(a tale of the Arabian Nights)
The Caliph of Baghdad, Harun al-Rashid, often traveled about the city in disguise and it was on one of those tours that he met Abu, a poor man with a rich imagination who loved to brag; he called his tales poetry.
The Caliph decided he wanted to play a trick on this tale-teller: The next morning when Abu woke, he discovered he was lying in a bed in the palace, with servants surrounding his bed. “Protector of the People,” one of the servants said, “what would you like to eat?”
“I must be dreaming,” Abu said, but other servants drew him a bath, and one of them asked what he would like them to do for him. “Anything you wish,” they said.
“Punish the thief named Ali,” he said, absentmindedly. Ali had cheated him and all his neighbors, and Abu could not stop thinking about that.
“It shall be done,” the servants said as they handed him fine clothes to wear.
By the time his servants led him to the throne, Abu was certain he was the Caliph. “It must have slipped my mind,” he thought, and he smiled, for being the Caliph felt grand.
He sat on his throne and looked at the merchants and rulers, servants and soldiers before him. One by one they approached and kissed the ground at his feet, offering their services.
When the Grand Vizier strode in, Abu felt somewhat alarmed. Would he notice that Abu was not the Caliph and toss the imposter out onto the street? But the Grand Vizier bowed before Abu and said, “Protector of the People, you were right. The man called Ali has been cheating everyone. But how did you know?”
For a moment Abu was silent, but he recovered and said, “Last night I dreamed I was once a poor man named Abu who wrote poetry, and Ali cheated me. Go to this man Abu’s house and find his mother. Give her the money Ali stole from her.”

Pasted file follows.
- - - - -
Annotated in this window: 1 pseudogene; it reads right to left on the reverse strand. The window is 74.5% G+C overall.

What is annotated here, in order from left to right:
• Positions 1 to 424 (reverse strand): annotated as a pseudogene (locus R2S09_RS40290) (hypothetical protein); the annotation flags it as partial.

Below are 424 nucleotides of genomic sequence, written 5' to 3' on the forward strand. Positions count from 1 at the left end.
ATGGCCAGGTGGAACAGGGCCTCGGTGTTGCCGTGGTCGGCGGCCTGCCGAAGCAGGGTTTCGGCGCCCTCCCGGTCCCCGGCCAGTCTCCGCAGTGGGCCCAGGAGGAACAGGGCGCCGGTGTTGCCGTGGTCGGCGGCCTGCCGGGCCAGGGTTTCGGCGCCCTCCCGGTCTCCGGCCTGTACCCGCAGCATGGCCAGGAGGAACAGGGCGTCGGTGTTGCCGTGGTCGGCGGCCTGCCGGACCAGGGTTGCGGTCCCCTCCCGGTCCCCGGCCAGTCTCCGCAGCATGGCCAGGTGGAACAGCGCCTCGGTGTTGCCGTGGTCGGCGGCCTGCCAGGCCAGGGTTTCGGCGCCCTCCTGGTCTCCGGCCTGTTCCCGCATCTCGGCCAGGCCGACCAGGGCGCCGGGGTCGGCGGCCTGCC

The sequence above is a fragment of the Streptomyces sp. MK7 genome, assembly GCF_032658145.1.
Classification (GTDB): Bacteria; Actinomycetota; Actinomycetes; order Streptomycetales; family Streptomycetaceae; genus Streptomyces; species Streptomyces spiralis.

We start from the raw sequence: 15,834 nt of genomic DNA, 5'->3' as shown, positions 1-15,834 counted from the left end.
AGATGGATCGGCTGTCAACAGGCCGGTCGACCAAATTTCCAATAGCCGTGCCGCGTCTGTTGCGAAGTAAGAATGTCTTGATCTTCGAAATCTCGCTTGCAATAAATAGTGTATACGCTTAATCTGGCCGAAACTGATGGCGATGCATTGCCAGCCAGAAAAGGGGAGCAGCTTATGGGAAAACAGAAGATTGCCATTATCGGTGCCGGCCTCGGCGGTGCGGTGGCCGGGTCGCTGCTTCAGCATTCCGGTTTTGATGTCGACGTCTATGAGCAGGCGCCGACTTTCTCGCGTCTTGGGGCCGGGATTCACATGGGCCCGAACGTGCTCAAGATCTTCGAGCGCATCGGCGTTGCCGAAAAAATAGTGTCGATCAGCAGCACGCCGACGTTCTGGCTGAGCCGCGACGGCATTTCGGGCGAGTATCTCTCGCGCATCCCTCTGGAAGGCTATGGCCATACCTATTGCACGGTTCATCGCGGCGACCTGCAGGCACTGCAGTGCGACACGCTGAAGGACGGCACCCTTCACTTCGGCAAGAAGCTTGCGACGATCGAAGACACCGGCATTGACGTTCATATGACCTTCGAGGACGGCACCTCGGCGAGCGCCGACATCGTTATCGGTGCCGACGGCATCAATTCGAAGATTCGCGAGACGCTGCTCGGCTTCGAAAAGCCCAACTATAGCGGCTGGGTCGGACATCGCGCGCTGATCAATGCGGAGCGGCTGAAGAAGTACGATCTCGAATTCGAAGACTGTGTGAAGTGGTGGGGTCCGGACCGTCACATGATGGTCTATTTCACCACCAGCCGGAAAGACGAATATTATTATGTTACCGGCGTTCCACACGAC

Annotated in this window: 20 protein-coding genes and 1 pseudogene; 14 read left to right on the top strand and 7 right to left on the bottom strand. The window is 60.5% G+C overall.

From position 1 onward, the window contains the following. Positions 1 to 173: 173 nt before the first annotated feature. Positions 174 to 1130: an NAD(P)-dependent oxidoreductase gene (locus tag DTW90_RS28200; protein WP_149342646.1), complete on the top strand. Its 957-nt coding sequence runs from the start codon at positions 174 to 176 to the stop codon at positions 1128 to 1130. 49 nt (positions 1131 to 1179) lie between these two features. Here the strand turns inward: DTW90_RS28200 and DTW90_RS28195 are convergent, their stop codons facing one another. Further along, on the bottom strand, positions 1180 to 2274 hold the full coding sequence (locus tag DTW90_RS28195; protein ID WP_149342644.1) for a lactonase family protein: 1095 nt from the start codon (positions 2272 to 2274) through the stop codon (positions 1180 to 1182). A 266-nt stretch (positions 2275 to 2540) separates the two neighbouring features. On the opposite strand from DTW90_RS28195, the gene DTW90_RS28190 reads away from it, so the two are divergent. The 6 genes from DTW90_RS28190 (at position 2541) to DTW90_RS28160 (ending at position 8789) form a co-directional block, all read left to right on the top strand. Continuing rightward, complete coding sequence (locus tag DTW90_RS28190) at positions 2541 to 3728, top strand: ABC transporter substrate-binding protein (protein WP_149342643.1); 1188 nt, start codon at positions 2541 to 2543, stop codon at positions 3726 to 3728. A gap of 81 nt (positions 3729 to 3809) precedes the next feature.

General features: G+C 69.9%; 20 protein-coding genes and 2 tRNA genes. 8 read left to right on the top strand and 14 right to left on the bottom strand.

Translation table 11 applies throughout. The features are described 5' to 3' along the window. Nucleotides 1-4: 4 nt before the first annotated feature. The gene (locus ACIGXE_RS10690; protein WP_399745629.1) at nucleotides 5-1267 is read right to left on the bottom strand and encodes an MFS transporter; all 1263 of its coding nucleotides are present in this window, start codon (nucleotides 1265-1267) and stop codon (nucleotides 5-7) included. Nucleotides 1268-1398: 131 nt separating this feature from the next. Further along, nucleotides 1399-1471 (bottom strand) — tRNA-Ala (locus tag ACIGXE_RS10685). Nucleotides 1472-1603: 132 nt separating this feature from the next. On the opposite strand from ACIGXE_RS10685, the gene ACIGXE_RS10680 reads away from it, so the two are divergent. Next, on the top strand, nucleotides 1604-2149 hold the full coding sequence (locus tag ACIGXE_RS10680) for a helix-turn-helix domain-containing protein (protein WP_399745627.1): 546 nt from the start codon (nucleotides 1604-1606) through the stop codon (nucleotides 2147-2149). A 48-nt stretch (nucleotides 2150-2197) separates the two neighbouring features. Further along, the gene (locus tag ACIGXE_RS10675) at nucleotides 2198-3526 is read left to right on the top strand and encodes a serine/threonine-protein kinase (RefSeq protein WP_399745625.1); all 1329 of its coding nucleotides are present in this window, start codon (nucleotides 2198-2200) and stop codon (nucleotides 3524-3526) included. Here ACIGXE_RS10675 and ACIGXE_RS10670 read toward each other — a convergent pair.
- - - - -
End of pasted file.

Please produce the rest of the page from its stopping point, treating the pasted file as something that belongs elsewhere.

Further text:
“It will be done,” said the Grand Vizier.
When Abu was finished giving orders, he yawned, and the servants carried him to a fine bed covered in silk. Again he slept and woke to a feast of figs and lentil soup and stuffed vine leaves. He ate until he was full and dancers appeared to perform for him. He was so glad, he joined them in dance.
Before long a servant who looked slightly familiar offered him a glass of wine. He could not resist, but he knew at once he had been drugged, and within moments he collapsed into unconsciousness.
The real Caliph who was disguised as the servant laughed heartily. Caliph Harun Al-Rashid was amused by many things, but this man Abu amused him more than most. “I want him to live here,” he said. “But first we must finish our trick.”
The servants wrapped Abu in a rug and carried him home.
When Abu woke the next morning, he called for his servants, but an old woman appeared and asked, “What do you mean calling for servants?”
“Where am I?” Abu asked, staring at her. “Who are you?”
“You’re home in your bed,” she said, “and I am your sweet mother who raised you. Where were you yesterday? I needed you and you were gone!”
Abu laughed. “I am the caliph of Baghdad. I belong in my palace.” He got up from his bed, but Abu’s mother barred his way. “Enough nonsense,” she said. “Enough of your wild imagination. How dare you leave me yesterday when the Grand Vizier came to visit and handed me a bag of gold. What was I to do or say?”
Abu clapped his hands. “I sent the Grand Vizier to repay you the money Ali stole! So you see, it is true. I am the Caliph of Baghdad!” He tried to push her aside so that he could escape, but she screamed. A moment later all the neighbors came running. They surrounded him.
“I am the Caliph of Baghdad, leave me alone!” Abu cried, but the neighbors thought he had gone mad, so they grabbed him, and in the tussle, Abu collapsed.
The neighbors quickly carried him into the cellar and locked him up.
This time when he came to, he ran to the window and called to everyone who passed, “Help! I am the Caliph of Baghdad imprisoned here!”
But nobody stopped to listen, and Abu became more and more confused. “First I was Abu, and then I was the Caliph, and now I seem to be no one at all.”
He fell asleep uncertain about who he could possibly be, and when he woke, he was amazed to see the Grand Vizier standing before him. Beside him stood another man wearing the robe and the slippers and the turban of the Caliph of Baghdad.
Abu rubbed his eyes. “You must be the Caliph of Baghdad,” he said. “And if you are he, then that woman must be right. She must be my mother, and I must be Abu.”
The Caliph of Baghdad laughed. He enjoyed playing tricks, but he liked this man better than tricks, and so he set him free and explained the whole story. And then he invited him to live in the palace.
“I want you always to smile the way you are smiling now,” the Caliph said to the very happy Abu.
From that day on, Abu lived in the palace, and he married the Grand Vizier’s daughter. Never again was he sad and he always understood that even better than being the Caliph was being himself, Abu, the happy man with the marvelous imagination.